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Quick Tip: How to Permanently Change SQL Mode in MySQL

By Bruno Skvorc

I was working on a legacy project recently and needed to import some data from MySQL 5.5. All the queries in the code worked perfectly in MySQL 5.5, so I assumed an upgrade to 5.7 would be seamless. Not so.

MySQL logo

First I got errors due to DateTime columns being populated with zeros during import, then when running this query:

select * 
  from ebay_order_items 
  where 
    z_shipmentno is null 
    and ExternalTransactionID is not null 
    and orderstatus = 'Completed' 
    and timestamp > '2015-02-25' 
  group by ExternalTransactionID 
  order by timestamp desc

I got this:

Expression #1 of SELECT list is not in GROUP BY 
clause and contains nonaggregated column 
'1066export.ebay_order_items.TransactionID' which 
is not functionally dependent on columns in GROUP BY 
clause; this is incompatible with sql_mode=only_full_group_by

It turned out that the only_full_group_by mode was made default in version 5.7.5., which breaks many of such naïve queries. In fact, see here for more info.

I could rewrite all queries to be 5.7 compatible (hat tip to George Fekete for the solution) and do something as atrocious as this:

select extf.* from (
	select ExternalTransactionID
	from ebay_order_items
	where ExternalTransactionID is not null
	group by ExternalTransactionID
) extf JOIN ebay_order_items eoi 
ON (eoi.ExternalTransactionID = extf.ExternalTransactionID)
where eoi.z_shipmentno is null
and eoi.orderstatus = 'Completed'
and eoi.timestamp > '2015-02-25'
order by eoi.timestamp desc

… but this would make the already complex refactoring much more difficult. It would be much better to temporarily disable these checks and force MySQL to act like it did in 5.6.

Permanently changing SQL mode

First, we find out which configuration file our MySQL installation prefers. For that, we need the binary’s location:

$ which mysqld
/usr/sbin/mysqld

Then, we use this path to execute the lookup:

$ /usr/sbin/mysqld --verbose --help | grep -A 1 "Default options"

Default options are read from the following files in the given order:
/etc/my.cnf /etc/mysql/my.cnf ~/.my.cnf

We can see that the first favored configuration file is one in the root of the etc folder. That file, however, did not exist on my system so I opted for the second one.

First, we find out the current sql mode:

mysql -u homestead -psecret -e "select @@sql_mode"

+-------------------------------------------------------------------------------------------------------------------------------------------+
| @@sql_mode                                                                                                                                |
+-------------------------------------------------------------------------------------------------------------------------------------------+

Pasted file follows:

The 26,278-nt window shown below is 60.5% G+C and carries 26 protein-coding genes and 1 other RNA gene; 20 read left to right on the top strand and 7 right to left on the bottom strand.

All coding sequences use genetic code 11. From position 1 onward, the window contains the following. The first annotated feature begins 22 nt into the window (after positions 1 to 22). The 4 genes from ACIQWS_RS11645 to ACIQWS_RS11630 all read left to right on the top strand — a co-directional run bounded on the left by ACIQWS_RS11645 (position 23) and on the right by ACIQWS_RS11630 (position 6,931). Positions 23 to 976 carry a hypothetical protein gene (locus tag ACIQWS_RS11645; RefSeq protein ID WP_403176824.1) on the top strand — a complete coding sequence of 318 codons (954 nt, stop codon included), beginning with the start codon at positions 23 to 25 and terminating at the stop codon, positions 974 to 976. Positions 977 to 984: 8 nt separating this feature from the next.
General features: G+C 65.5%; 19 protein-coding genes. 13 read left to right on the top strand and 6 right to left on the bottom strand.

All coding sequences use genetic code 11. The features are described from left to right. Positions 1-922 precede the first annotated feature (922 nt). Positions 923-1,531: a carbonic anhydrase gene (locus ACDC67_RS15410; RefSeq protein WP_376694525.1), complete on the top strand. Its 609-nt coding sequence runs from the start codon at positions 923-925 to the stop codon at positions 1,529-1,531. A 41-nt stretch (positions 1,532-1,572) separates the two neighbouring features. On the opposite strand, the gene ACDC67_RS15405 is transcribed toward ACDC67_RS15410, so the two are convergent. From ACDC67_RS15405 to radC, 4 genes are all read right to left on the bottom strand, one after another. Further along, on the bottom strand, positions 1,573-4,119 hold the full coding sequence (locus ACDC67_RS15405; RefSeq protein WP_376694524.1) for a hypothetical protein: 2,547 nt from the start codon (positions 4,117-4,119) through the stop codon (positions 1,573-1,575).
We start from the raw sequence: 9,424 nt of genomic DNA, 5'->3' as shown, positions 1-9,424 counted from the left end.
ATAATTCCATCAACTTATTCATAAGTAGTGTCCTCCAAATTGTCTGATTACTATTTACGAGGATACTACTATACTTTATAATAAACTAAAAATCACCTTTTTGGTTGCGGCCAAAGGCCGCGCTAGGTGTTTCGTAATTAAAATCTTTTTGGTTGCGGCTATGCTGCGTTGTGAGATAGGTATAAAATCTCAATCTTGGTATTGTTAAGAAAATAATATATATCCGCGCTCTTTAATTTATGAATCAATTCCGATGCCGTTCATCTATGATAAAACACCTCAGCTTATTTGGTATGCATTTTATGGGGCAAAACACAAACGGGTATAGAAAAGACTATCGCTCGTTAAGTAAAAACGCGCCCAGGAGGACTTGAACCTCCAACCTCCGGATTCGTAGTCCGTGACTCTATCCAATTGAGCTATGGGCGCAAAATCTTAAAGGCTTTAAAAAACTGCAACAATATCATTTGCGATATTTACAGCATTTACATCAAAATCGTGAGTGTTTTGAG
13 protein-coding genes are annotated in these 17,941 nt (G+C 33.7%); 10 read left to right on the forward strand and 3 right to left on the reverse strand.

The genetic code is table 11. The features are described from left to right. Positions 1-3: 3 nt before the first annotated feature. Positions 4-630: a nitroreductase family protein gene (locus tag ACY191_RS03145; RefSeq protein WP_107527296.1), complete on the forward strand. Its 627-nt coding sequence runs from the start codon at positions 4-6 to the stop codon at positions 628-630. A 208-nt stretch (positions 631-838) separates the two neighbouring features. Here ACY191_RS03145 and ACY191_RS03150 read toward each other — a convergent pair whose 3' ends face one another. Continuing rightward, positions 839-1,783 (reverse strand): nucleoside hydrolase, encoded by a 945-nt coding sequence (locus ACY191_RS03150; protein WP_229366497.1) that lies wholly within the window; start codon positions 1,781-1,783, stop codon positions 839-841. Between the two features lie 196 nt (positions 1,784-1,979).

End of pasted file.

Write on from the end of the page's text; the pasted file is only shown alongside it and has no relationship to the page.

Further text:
| ONLY_FULL_GROUP_BY,STRICT_TRANS_TABLES,NO_ZERO_IN_DATE,NO_ZERO_DATE,ERROR_FOR_DIVISION_BY_ZERO,NO_AUTO_CREATE_USER,NO_ENGINE_SUBSTITUTION |
+-------------------------------------------------------------------------------------------------------------------------------------------+

Then, we copy the current string this query produced and remove everything we don’t like. In my case, I needed to get rid of NO_ZERO_IN_DATE, NO_ZERO_DATE and of course ONLY_FULL_GROUP_BY. The newly formed string then looks like this:

STRICT_TRANS_TABLES,ERROR_FOR_DIVISION_BY_ZERO,NO_AUTO_CREATE_USER,NO_ENGINE_SUBSTITUTION

We open the configuration file we decided on before (/etc/mysql/my.cnf) and add the following line into the [mysqld] section:

[mysqld]
# ... other stuff will probably be here
sql_mode = "STRICT_TRANS_TABLES,ERROR_FOR_DIVISION_BY_ZERO,NO_AUTO_CREATE_USER,NO_ENGINE_SUBSTITUTION"

Save, exit, and restart MySQL:

sudo service mysql restart

Voilà, the SQL mode is permanently changed and I can continue developing the legacy project until I need some additional strictness.

Meet the author
Bruno is a coder from Croatia with Master’s Degrees in Computer Science and English Language and Literature. He’s the editor of SitePoint’s PHP channel and a developer evangelist for Diffbot.com. He avoids legacy code like the plague and when picking projects makes sure they’re as cutting edge as possible. He’s a treadmill desk enthusiast and active (board)gamer who sometimes blogs.
  • http://www.nmdesign.rs/ Nemke

    You are too late :) I needed this a month ago, when I dig through MySQL documentation like crazy to find this.

  • pastullo

    You have a mistake in the piece of text to paste in “/etc/mysql/my.cnf”
    You didn’t use the new list of modes, but the old one with ONLY_FULL_GROUP_BY in it

    • http://www.bitfalls.com/ Bruno Skvorc

      Thanks for the heads up

  • ajayarjunan

    The SQL mode to to be added in the configuration file is wrong. It should be as below:

    sql_mode = "STRICT_TRANS_TABLES,ERROR_FOR_DIVISION_BY_ZERO,NO_AUTO_CREATE_USER,NO_ENGINE_SUBSTITUTION"

    • http://www.bitfalls.com/ Bruno Skvorc

      Thanks!

  • http://www.bitfalls.com/ Bruno Skvorc

    You’re absolutely right, it should definitely be taken with a grain of salt

  • Prateek Dwivedi

    I wish I could give you a cookie for this wonderful post. Thank you.

    But there is this one thing I am not able to figure out.
    The only thing I was doing different from what you instructed in your post was setting the sql_mode in /etc/my.cnf rather than /etc/mysql/my.cnf. After doing this when I restart mysql, it gives an error. What do you think could be reason behind this?

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